He later wrote in an email that while he agreed the issues that had been cited needed to be addressed, he voted against it because he felt more discussion was in order.
“I wanted to hear more about a plan and have some input to the solution of all the agreed problems,” Blann said. “I have a feeling that each city council member voted yes for different reasons.”
Kinney admitted there have been tensions and concerns among the 60-plus employees at EWU in the days following Smith’s resignation and the dissolution of the water commission.
He said employees have been concerned about the status of their retirement and health insurance plans, both of which are separate from the respective plans of other city employees.
“All of that seems to be kind of leveling off now,” Kinney said.
Edmonds said utilities employees with existing retirement packages under the Arkansas Public Employees Retirement System will maintain their plans.
However, he said the matter will be revisited and possibly changed for new employees in the future to join the 401K plan that is offered to other employees with the city, which Kinney also said.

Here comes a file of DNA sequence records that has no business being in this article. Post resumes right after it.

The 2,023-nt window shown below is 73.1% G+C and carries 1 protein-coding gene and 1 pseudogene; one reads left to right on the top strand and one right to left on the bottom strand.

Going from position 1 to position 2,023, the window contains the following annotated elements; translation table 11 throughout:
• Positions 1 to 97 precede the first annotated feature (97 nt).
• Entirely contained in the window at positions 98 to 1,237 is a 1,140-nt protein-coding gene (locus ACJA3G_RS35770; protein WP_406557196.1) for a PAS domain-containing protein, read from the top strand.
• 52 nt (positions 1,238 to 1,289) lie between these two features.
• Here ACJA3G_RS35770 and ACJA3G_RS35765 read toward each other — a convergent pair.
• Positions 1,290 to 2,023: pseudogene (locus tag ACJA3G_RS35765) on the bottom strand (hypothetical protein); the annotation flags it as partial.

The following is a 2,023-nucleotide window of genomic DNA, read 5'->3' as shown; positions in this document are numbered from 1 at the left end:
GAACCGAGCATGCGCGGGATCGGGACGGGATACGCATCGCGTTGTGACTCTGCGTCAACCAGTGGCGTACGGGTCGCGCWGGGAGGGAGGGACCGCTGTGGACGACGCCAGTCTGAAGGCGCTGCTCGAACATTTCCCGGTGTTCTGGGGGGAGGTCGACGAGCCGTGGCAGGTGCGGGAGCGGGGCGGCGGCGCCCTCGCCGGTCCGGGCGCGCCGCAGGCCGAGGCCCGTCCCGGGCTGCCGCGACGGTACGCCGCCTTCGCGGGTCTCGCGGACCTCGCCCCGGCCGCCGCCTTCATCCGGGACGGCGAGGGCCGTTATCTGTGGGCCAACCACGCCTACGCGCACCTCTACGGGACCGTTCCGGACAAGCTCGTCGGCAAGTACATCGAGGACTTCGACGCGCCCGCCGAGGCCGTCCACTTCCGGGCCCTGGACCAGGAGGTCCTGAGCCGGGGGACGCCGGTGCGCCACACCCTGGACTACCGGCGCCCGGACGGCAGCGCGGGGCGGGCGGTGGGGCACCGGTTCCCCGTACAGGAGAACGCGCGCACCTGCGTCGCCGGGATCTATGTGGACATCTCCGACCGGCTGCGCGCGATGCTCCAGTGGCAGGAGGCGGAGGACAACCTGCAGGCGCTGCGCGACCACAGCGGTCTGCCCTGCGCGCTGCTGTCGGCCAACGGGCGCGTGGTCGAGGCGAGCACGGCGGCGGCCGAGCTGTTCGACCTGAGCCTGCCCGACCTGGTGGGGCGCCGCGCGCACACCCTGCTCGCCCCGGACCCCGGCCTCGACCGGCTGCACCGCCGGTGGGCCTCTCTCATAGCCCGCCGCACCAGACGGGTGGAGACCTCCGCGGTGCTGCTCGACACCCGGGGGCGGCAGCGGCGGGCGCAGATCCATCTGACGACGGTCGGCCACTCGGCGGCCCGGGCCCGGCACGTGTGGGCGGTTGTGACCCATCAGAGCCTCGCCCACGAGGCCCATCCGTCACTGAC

“The retirement plans that are in place now, there will be no changes. We may offer a 401K down the road,” Kinney said.
Kinney said efforts are underway to develop a repair schedule, and residents will soon see some improvements in the way repairs are handled.
He and Edmonds said the public works department is considering the entire scope of EWU operations, including ongoing efforts to repair an aging infrastructure, handle sanitary sewer overflows, operating the multi-user wastewater pipeline to the Ouachita River and address
deteriorating community service lines.
The public works department is “being made aware of some of those things and being exposed to those longterm projects,” Kinney said.
Hash said former water and sewer commissioners — including Pete Parks, Bret Garrett, Bill Luther, Michael Donnella and Robert Rushing — are welcome to apply for
the new advisory board.
While none of the former commissioners have expressed interest in serving on the new board, Hash said some have offered their assistance.
Parks said he has met with Hash and Edmonds about serving as a special assistant/consultant to the city to offer more than two decades of experience as a commissioner and share institutional knowledge about water and wastewater projects. He said Hash seemed receptive to the
Blann also offered his help to Edmonds and the public works department, saying, “I only want what is best for El Dorado citizens.”
Those who are interested in serving on the five-member advisory board may request an application from the City Clerk’s office by calling 870-881-4877.
The city council has not set a deadline to submit applications.
Utility: Pictured above and below, are the El Dorado Water Utilities facility on Champagnolle Road.